Would it not have been better for this government to trim its plethora of advisers, reduce cost by cutting down on the cost of governance and save some reasonable amount than embarking on devaluation of the naira?
At the foreign exchange inter-bank market on Monday when the decision was made, the naira was trading at around N158.90 to the dollar, having hit an all-time low of N167.40 in October, prior to sharp monetary tightening measures adopted by the apex bank.
The CBN Monetary Policy Committee also left its benchmark interest rate unchanged at 12 per cent and its 200 basis point corridor around the benchmark rate. Its recommended deposit rate is 10 per cent while its lending rate is 14 per cent.
Is devaluing the naira the only option to expanding the naira available to government? Why is government shying away from efficient and effective tax system in the country? If every level of government works out an effective tax system that ensures that Nigerians pay equitable tax, there would be no need to gamble with the exchange rate for volume of naira.
In his submissions at the discussion of the monetary policy meeting earlier in the year, Sanusi Lamido Sanusi had stressed that the greatest threat to inflation was the anticipated liquidity pressure and that a lot of what was done and achieved by the MPC relied on credibility of the authorities.
“He argued that if the bank had made a commitment to exchange rate stability, there was a cost in moving away from that position. He emphasised that it was difficult to justify exchange rate depreciation where prices were high and the country was an import-dependent economy. But the CBN authorities could not hold their ground this time around; they had to bow to pressure and devalue the naira but in whose interest?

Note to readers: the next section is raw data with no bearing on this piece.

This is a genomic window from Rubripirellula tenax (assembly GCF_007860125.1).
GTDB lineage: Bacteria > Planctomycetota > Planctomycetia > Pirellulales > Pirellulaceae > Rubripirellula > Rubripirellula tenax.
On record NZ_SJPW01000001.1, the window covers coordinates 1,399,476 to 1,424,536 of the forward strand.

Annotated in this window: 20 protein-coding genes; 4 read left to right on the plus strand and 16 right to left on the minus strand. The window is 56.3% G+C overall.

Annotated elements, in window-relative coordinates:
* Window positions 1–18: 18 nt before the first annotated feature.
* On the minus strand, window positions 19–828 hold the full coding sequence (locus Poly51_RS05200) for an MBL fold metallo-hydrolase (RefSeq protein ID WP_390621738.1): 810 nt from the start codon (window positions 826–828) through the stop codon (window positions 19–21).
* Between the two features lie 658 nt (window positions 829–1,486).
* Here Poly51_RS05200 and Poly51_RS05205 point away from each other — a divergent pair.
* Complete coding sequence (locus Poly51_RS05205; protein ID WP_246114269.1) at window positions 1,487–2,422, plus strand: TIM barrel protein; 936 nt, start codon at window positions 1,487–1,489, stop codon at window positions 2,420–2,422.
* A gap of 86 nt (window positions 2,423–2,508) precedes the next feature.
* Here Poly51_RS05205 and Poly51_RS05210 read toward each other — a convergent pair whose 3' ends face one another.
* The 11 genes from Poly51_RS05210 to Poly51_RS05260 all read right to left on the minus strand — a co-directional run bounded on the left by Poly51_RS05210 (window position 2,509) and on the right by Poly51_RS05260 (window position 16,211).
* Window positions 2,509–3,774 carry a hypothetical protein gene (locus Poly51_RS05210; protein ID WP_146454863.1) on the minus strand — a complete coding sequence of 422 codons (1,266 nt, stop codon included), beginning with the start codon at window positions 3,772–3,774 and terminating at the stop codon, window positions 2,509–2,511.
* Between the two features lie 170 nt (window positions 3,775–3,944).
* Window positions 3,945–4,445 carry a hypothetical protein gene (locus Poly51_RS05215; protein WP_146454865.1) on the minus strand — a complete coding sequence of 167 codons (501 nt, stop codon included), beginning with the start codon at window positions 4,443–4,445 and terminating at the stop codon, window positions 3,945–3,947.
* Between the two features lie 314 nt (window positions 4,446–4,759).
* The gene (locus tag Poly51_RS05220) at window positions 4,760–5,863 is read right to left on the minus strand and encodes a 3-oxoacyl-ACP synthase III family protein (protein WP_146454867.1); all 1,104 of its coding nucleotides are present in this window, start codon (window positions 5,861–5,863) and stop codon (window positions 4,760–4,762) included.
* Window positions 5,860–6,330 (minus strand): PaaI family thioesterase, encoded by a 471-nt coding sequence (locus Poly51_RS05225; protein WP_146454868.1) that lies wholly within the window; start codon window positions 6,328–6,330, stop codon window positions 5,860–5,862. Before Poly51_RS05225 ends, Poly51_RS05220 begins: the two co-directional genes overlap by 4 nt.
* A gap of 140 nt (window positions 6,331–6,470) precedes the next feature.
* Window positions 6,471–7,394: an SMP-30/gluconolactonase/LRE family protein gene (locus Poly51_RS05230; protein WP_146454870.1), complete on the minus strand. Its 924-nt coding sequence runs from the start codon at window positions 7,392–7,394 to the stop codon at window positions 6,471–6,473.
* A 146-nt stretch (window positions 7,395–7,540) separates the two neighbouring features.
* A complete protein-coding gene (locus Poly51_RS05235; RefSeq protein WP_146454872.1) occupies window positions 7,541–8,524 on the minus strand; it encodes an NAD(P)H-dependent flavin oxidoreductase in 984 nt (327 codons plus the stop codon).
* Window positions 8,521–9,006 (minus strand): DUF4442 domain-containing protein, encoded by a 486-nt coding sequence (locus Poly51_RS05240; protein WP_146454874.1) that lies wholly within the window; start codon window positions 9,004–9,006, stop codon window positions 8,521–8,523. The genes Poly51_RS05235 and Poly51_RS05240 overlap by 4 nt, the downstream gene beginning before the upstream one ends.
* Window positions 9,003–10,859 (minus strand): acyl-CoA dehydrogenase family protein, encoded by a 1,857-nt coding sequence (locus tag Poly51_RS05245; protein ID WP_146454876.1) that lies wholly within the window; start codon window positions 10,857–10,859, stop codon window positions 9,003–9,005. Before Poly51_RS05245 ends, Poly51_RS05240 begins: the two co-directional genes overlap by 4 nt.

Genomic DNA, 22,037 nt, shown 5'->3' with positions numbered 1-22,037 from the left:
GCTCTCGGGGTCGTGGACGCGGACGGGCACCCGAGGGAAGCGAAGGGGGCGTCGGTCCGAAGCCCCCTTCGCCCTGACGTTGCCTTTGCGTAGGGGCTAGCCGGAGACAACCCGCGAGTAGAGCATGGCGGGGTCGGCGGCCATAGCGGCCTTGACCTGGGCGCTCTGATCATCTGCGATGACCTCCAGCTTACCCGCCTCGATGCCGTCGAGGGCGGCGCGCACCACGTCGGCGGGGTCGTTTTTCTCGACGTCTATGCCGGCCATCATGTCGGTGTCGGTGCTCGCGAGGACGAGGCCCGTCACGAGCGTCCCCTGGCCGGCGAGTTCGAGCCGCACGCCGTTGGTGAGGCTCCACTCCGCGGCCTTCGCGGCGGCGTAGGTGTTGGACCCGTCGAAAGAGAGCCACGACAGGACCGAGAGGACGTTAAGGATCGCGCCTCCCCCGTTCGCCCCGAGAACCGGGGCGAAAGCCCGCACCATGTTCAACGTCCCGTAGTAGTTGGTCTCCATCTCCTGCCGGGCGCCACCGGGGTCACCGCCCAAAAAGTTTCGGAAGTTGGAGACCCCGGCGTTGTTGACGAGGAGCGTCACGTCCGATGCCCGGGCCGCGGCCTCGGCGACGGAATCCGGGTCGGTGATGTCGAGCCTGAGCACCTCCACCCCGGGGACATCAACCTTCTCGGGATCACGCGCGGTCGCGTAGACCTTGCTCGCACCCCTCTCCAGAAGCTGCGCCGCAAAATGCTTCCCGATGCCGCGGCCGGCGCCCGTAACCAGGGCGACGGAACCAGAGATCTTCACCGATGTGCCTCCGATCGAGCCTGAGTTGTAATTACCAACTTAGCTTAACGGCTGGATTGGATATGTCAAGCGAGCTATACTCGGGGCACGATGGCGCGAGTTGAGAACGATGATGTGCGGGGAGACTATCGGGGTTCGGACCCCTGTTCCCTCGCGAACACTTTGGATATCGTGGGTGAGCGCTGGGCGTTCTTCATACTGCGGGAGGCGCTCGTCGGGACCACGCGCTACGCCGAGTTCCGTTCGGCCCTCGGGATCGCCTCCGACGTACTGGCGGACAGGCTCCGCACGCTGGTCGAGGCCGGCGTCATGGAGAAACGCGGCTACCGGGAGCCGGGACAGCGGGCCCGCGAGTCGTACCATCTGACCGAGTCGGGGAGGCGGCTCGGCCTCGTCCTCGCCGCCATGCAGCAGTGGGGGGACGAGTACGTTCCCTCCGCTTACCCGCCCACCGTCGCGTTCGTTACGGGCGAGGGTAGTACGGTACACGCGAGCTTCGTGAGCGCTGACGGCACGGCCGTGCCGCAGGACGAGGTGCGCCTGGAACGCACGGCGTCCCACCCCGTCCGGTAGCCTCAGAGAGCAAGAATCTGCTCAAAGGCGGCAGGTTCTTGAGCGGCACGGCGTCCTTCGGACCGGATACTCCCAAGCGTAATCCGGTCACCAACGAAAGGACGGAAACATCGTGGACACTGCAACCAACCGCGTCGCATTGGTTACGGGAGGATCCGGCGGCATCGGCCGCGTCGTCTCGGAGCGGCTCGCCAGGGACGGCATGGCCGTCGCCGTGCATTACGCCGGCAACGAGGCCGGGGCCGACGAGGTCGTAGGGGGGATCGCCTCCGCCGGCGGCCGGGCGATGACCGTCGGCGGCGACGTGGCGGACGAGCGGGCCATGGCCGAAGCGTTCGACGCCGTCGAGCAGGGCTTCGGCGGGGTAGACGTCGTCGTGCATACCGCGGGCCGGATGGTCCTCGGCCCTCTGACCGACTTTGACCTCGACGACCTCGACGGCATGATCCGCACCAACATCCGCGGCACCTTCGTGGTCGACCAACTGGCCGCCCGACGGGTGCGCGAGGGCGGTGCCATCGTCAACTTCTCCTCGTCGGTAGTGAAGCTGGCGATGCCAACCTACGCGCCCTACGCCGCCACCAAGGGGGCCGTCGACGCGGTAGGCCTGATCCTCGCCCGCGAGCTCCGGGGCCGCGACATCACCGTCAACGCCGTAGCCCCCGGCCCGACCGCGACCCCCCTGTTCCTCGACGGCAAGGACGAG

In the circumstance of the present economic stance, it is clear to discerning economic minds that moderation in inflation in Nigeria is almost an aberration. The global increase in energy and food prices has made Nigeria very vulnerable as an import-dependent nation that also imported oil.
Now that the nation is debating subsidy removal, naira devaluation has further put a spanner in the wheel of progress in this regard for if oil prices continue their upward trend, it would translate to more subsidies to the Nigerian National Petroleum Corporation (NNPC) for imported petroleum products.
Already, government borrowing is crowding out the private sector. For last year, “Net aggregate credit to the economy grew by 13.4 per cent, on an annualised basis as at December, 2010, compared to 59.6 per cent recorded in December, 2009.
This was driven mainly by the substantial credit to the government which grew by 67.83 per cent, while credit to the private sector fell by 4.92 per cent in December 2010 as against the benchmark of 31.54 per cent for 2010.” When will Nigerian policymakers learn simple principles of economic management?